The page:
Is a yardstick a model? Is it not? What is the difference? Munger never offers up any answers. Shoot, he has never even explicitly described most of his 90 models. In the book itself, I think he offers up about 30 mental models, but it is possible that I miscounted. Munger rarely calls out the boundaries of each idea, and they tend to marginally overlap.
I recognize that I am being nit-picky. However, I genuinely would like to emulate Munger’s success and life, so it’s important to take these details seriously.
I am not alone in this frustration. In a 1996 Q&A at Stanford Law School that is in the Almanack, a student pushed for a definitive list of sources and models. Munger shot back:
“There are a relatively small number of disciplines and a relatively small number of truly big ideas. And it’s a lot of fun to figure it out. Plus, if you figure it out and do the outlining yourself, the ideas will stick better than if you memorize ‘em using somebody else’s cram list.”
Let’s take him at his word—that we must discover the models for ourselves by reading books. The natural question is, “What books should we be reading?” In the accompanied reading list, Munger recommends 23 books. All are non-fiction, and all are written by male authors (one has a female co-author).
I don’t bring up this criticism to score cheap political points. Instead, I do so to highlight a problem with Munger’s philosophy. Our time on earth is precious and limited. Knowing where to deploy our resources is crucially important, and knowing what books to read is a critical challenge. You have to be smart enough to pick the right books and even smarter to pull out the correct insights.
Here, I have another problem: I am distinctly stupider than Charlie Munger.
Imagine a 3D model where the axes are:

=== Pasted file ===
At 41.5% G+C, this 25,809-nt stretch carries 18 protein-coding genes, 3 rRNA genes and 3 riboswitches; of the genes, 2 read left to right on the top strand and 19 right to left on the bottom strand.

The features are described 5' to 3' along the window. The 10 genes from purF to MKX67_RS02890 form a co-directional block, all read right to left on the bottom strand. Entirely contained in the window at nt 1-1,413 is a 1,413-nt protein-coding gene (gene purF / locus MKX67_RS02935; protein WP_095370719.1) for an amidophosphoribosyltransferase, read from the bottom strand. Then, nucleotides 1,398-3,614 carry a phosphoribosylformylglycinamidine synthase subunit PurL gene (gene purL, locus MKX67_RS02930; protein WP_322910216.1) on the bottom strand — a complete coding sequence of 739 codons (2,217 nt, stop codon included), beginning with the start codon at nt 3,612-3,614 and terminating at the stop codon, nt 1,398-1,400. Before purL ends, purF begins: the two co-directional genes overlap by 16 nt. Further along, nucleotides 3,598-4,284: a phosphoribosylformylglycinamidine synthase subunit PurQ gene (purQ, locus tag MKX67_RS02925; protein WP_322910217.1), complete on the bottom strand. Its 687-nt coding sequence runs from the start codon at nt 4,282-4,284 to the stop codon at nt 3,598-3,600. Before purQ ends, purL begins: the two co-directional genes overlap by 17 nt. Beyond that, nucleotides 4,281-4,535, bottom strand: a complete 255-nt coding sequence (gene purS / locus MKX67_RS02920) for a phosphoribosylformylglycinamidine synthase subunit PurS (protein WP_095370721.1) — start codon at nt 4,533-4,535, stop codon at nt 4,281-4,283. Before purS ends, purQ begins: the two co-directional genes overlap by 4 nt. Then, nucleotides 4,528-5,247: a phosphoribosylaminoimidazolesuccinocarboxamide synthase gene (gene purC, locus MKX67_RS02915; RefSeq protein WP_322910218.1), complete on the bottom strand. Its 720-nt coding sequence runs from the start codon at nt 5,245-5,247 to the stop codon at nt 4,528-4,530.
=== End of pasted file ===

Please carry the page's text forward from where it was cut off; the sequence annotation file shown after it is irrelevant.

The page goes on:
- The number of quality mental models
- The percentage of total available data you can process on an issue
- Your IQ
There will be some minimum combination of all three that is required to select the right answer. Let’s say you have the 90 mental models Charlie suggests, 100% of all information on a topic, and an IQ of 1 million. You are guaranteed to make the right choice: you have the right frames by which to interpret the data necessary for analysis, as well as the IQ to understand what is happening.
It gets interesting when you try to find the ideal balance among these variables. If you have the right models and a high enough IQ, you can skip knowing everything there is to know about a topic.
The best investors I know are not the ones solely with the highest intellectual horsepower. They are the ones who can think the least, not the most. When an investment opportunity presents itself, they know what mental models to use and don’t worry about anything else.
What makes Munger’s advice in the Almanack challenging is that he is simply smarter than you or me. The models that he needs—the data he needs—are less obvious because his intelligence is so off the charts.